There are now three basic distinctive different types of business phone systems for the small to medium business. These different types of business telephone system choices each have distinct advantages and disadvantages and in each category there are numerous choices of equipment manufacturers, price ranges, feature sets and in the case of a host Centrex style phone system, providers.
Many companies who get a digital phone system do so because they want to use the existing phone lines inside the premise, rather than pull new cables, an added cost.
Digital systems are business phone systems that allow users to access more than one telephone line from several telephones (PBX). A particular line can be placed on hold in order to answer or initiate calls on other lines. They can be bought with either voicemail or no voicemail and this one option allows callers to leave a message on the system, as well as giving the system the feature of an auto-attendant (Press one for sales, two for service.).
An attendant takes incoming calls and directs them to particular phones or departments; "thank you for calling, please press 1 for sales, 2 for customer service", etc. On a typical digital telephone system, each incoming phone line appears on a separate lit up button on every telephone set which allows users to know who is on the phone and who is not. Users that are used to having this feature, especially in small office environments can be reluctant to give it up. Digital phones are traditional legacy business phones built for the specific phone system. Digital phone systems are today abundantly used and liked by many business people.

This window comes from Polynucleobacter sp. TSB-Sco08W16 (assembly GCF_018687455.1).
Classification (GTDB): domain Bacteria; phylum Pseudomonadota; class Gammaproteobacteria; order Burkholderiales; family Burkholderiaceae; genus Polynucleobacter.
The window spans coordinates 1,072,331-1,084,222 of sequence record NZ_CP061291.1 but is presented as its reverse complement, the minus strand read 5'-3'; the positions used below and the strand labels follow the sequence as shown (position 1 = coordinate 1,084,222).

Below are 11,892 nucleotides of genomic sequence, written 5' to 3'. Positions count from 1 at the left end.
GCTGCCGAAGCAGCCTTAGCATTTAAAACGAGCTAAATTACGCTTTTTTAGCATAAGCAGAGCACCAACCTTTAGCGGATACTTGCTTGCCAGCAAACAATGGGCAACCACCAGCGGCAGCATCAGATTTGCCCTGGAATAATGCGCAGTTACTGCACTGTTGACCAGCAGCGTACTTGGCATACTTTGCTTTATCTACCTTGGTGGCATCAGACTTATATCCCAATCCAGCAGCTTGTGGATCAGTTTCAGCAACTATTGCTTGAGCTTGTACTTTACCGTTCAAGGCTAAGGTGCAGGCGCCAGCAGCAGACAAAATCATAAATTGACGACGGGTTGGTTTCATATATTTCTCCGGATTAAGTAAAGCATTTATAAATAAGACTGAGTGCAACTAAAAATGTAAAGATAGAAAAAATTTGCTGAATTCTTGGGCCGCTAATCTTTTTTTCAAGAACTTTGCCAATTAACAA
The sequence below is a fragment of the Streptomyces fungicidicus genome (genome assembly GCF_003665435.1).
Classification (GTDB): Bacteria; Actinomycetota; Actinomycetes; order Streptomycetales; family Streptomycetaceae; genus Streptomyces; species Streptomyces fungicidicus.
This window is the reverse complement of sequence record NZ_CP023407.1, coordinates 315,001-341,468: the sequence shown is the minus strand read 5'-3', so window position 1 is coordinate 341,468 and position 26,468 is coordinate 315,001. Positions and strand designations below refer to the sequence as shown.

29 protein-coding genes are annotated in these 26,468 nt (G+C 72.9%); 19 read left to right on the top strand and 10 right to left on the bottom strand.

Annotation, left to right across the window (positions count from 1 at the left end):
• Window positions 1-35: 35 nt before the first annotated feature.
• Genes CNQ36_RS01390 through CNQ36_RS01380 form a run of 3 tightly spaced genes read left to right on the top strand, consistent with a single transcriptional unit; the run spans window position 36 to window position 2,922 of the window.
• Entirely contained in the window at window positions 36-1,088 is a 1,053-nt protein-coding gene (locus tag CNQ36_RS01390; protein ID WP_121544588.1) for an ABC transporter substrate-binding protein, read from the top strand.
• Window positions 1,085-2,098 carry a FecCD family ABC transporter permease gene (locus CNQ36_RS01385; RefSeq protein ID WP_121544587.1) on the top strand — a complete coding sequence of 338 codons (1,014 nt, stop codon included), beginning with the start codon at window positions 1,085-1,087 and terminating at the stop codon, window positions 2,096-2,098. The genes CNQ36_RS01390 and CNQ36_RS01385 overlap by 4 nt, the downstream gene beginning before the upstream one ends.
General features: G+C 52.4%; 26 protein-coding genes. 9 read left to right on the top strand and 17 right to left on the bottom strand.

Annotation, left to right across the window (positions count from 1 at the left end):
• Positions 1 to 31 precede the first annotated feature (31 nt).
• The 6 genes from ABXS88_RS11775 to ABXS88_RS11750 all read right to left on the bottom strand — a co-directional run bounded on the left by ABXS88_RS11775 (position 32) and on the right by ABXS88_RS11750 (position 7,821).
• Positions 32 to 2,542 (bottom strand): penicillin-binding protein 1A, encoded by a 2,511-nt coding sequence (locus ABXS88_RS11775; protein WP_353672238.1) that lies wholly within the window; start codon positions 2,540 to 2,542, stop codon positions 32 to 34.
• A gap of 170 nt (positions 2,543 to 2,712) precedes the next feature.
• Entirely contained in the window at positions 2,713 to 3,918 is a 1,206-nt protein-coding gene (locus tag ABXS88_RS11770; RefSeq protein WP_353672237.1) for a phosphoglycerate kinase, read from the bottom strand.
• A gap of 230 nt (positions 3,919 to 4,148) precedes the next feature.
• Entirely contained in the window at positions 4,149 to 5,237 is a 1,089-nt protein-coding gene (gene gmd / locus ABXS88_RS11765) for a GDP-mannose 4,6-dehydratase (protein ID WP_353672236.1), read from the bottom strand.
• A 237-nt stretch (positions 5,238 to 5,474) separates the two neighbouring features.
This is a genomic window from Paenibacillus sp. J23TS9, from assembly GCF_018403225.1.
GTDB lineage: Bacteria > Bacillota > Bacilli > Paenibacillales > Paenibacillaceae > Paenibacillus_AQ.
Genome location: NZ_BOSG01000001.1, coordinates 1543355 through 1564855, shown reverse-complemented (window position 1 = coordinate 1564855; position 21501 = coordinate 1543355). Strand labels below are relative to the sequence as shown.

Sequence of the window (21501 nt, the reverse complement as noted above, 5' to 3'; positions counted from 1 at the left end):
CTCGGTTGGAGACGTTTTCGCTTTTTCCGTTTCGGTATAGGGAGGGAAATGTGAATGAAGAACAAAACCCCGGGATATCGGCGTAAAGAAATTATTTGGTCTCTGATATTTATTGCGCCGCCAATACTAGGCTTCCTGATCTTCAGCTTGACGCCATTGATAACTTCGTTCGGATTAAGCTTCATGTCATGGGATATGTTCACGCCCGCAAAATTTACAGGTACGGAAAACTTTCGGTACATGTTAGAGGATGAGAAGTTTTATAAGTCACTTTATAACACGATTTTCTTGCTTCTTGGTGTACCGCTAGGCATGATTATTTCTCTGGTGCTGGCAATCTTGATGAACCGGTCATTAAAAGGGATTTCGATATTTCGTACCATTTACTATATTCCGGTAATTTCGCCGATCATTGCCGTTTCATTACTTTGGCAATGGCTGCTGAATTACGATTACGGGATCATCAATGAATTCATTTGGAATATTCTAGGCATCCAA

Many current digital systems do allow as an upgrade to IP capable phones, but even though this upgrade path is available, most owners never do spend the money for the upgrade. Even the Avaya IP Office phone system is a a digital PBX unless money is spent on IP phones and IP cards and licensing, which only happens in a fraction of systems, yet owners think they actually have an IP business PBX because of the name.
Digital PBXs have been less costly than an IP-PBX system, (although now that technology has evolved IP systems compete on price), but can still cost $2-4,000.00 for a 7 to 10 phone system with voicemail and installation. The biggest advantage to users are the ease of use, the durability, and the benefit of tried and true older technology. If the phones do their job, and the need for advanced features is not a necessity, then it's a good solid choice. Most digital phone systems connect to CO lines (traditional phone company service) or a PRI, also from the local telco.
Cabling is an important consideration. Traditional digital phones use regular phone lines. IP phones use Ethernet.
An IP-PBX business phone system is a PBX that uses IP (Internet Protocol) to deliver voice or video over a data network and interoperate with the normal Public Switched Telephone Network (PSTN) or through VoIP (Voice over Internet Protocol) gateways or a combination of the two. Companies can use their managed LAN network and enjoy the benefits of a single network for voice and data, which can lead to cost savings, greater mobility, and increased redundancy. Most voice is moving to IP and an IP-PBX takes advantage of this technology, which is an improvement over more traditional digital PBX systems. Although usually more costly than a key or digital phone system, an IP-PBX is substantially a better system with later technology and more advanced features sets.
IP phones can share the Ethernet line with a computer. However, if a phone is needed where no PC resides, then a cable will need to be pulled to that location.
Hosted VoIP or business VoIP is a business phone system where the features and switching take place off premise at the provider's location (Cloud based PBX). Instead of having a phone server/switch sitting in a closet on-premise like an IP-PBX, in a hosted VoIP business system that part of the system sits off premise miles or states away. Usually the only on premise hardware are the IP phones and a router. The signaling instead of traveling across the LAN travels from the phone in the LAN across the Internet to the provider's equipment. The features are handled remotely, as is the interoperability to the Public Switched Telephone Network.